Last week, I had the privilege of hearing Governor Patersons second State of the State address in the Assembly Chamber before a packed house of guests and legislators. His address set a tone of urgency, which, in our resent circumstances, is the right tone to take. However he has used the same urgency in calling for action in the past, only to fail to deliver on his own proposals. This year, the budget and necessary legislation must be dealt with in a swift and cordial manner because, without proper action, our last hopes for long-term reform and fiscal discipline may be dashed.
The first chance for reform is the Governors upcoming budget proposal. In past years, the governor has released his budget and an explanation of his priorities for the state for the perusal of legislators and the public. This year will be different due to the fact that New York is currently looking at a multi-billion dollar deficit before the fiscal year even begins. Much of that is due to the poor economy and the lack of fiscal restraint shown by the governor, Speaker Sheldon Silver and the State Senate.
As a result, this years budget must look at what the state can afford and what is absolutely necessary for the continued survival of this state while also providing essential services to New Yorkers. Gone are the days where we can allocate money to programs we hope to see grow in the coming years and gone are the line items to pet projects of legislators with powerful connections and influence. In essence, the state must provide funds to agencies and programs which give taxpayers the biggest return on investment to the greatest number of beneficiaries possible.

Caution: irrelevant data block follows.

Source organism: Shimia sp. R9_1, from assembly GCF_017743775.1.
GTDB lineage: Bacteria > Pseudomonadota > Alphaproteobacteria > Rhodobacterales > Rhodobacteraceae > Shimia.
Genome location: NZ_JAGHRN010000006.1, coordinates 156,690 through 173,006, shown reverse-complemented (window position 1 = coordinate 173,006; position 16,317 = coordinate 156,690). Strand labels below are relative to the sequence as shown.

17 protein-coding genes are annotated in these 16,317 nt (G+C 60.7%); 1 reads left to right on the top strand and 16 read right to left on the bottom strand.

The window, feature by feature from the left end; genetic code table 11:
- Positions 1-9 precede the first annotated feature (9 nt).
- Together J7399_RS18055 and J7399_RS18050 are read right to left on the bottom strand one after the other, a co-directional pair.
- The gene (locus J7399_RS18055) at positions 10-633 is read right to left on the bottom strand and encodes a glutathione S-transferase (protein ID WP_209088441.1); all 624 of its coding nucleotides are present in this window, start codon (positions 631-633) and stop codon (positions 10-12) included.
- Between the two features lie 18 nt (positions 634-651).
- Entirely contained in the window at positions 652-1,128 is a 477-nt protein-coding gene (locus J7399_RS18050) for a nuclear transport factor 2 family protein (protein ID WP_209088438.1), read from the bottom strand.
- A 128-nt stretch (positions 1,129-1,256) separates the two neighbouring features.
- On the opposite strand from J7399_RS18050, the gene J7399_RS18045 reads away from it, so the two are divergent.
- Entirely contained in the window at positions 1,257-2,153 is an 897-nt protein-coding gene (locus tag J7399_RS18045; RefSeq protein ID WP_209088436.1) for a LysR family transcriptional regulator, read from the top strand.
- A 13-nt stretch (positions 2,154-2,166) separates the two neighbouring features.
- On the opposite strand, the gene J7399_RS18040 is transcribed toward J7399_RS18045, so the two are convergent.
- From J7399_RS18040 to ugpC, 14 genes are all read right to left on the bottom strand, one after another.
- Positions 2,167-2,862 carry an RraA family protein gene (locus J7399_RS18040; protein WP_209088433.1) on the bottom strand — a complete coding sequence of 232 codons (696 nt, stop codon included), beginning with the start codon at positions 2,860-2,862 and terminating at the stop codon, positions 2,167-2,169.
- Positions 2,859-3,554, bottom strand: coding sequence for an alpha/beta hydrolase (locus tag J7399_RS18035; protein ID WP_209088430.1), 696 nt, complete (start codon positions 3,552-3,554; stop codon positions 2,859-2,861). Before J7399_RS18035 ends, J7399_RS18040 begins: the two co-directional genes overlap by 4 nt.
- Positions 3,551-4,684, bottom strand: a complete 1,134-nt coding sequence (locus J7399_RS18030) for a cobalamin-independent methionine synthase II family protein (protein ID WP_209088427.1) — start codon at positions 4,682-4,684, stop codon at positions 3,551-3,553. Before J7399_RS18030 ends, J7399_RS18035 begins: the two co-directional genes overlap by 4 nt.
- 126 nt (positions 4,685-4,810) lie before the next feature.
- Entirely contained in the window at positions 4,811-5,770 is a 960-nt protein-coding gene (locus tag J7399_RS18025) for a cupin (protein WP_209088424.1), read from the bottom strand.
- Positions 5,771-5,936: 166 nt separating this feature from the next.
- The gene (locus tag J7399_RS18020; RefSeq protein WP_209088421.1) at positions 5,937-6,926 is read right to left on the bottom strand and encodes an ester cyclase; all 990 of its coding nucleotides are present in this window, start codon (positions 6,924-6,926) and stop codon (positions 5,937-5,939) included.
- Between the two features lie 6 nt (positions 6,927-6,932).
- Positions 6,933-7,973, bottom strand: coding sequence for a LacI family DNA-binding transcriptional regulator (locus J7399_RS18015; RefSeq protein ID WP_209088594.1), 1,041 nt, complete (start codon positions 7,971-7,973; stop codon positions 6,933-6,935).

In my opinion, that means New York must focus on providing quality education to our children, excellent infrastructure to attract businesses and a well-funded health care system. The governor and legislators must look at how each dollar spent contributes to those goals in order for us to maximize the effectiveness of every dollar spent at a time when state revenues are down as a result of the economy. As we have seen in previous years, it will not be easy to rein in spending as a result of outside influences and personal opinions, but without providing a blueprint of fiscal restraint in his budget, the governor is doomed to repeat history and pass up an opportunity to change this states future for the better.
The year 2010 can be known as the year of reform or the year of missed opportunities. I know that all New Yorkers want to see this state live up to our nickname of the Empire State. To do so will take sacrifice from government, as well as every organization, business, family and person in this state. I hope that the governor has learned that he cannot tax his way out of a deficit and that government must implement cost-cutting and cost-saving measures to solve our problems. If Albany is bold and has the courage to do what is necessary, this economic and fiscal malaise will be over sooner rather than later.
We have heard the governor speak and now we must await his actions to see if we can expect more of the same or if we can look forward to a brighter future for New York.